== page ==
NORMAN — Picking the right security software to protect your computer from the dangers of the Internet can be a challenging task. It’s a bit like shopping for a lawyer or doctor: you never really know if they’re any good until you win or lose your case in court, or learn that Dr. Really-Nice-Guy, when he stitched you back together, accidentally left his forceps behind.
When it comes to choosing computer software, you have to be careful whom you listen to. I’ve learned to combine my experience with the opinions of people who can give me accurate, unbiased research and opinions. There are hundreds of Internet websites that allegedly “review” software, but it seems they’ve never met a computer program they didn’t like; everything gets five stars, or whatever the top rating might be. I really have to wonder how much money is being paid behind the scenes in exchange for favorable “reviews.”
The basic security tools that you need for your Internet-connected device are a firewall and some sort of “antimalware” program. It used to be the best approach was using separate programs for different tasks. Antivirus software took care of viruses, antispyware programs took care of spyware, anti-adware took care of adware, and so forth.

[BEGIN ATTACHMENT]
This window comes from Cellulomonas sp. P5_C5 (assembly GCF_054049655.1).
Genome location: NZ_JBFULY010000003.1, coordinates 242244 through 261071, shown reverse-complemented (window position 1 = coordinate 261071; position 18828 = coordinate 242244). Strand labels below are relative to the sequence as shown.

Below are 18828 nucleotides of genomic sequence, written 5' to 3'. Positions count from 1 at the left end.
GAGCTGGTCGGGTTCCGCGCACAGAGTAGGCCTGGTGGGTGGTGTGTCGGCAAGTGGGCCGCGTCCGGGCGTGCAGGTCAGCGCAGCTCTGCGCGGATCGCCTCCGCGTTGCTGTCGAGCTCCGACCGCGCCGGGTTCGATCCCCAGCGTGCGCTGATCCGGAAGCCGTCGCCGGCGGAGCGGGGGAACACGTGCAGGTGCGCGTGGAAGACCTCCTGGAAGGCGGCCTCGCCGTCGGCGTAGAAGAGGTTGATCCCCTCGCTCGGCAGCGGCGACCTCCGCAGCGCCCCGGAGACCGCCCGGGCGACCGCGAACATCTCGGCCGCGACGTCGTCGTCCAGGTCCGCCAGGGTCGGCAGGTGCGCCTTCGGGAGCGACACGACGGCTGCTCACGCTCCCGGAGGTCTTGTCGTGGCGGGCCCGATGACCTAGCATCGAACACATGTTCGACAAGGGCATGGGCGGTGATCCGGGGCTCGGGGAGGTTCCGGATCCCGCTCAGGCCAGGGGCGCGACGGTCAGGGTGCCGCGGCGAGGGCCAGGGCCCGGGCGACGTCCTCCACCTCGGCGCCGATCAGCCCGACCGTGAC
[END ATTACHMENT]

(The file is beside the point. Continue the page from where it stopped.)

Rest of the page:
These days, the lines have become so blurred between various Internet threats that it’s hard to tell the difference between spyware and a virus; they both mess up your computer. Suffice it to call all the various threats “malware” (malicious software) and use a good “antimalware” program that covers all the bases.
Many people insist on having antispam software, as well, to help with spam email. To me, antispam software is too unreliable; I prefer using the delete key, instead.
I’ve used many different Internet security products over the years, and have a list of preferred products. However, it is impossible for a guy like me to test every antimalware product that exists. I don’t have a $1 million testing laboratory or a team of technicians to do my bidding. There are millions of known malware threats on the Internet, with thousands more released every day. To test security software against so many enemies requires deep pockets and large resources, so I turn to trusted review sources. Online review sources that I’ve come to respect include Network World, eWeek and Consumer Reports.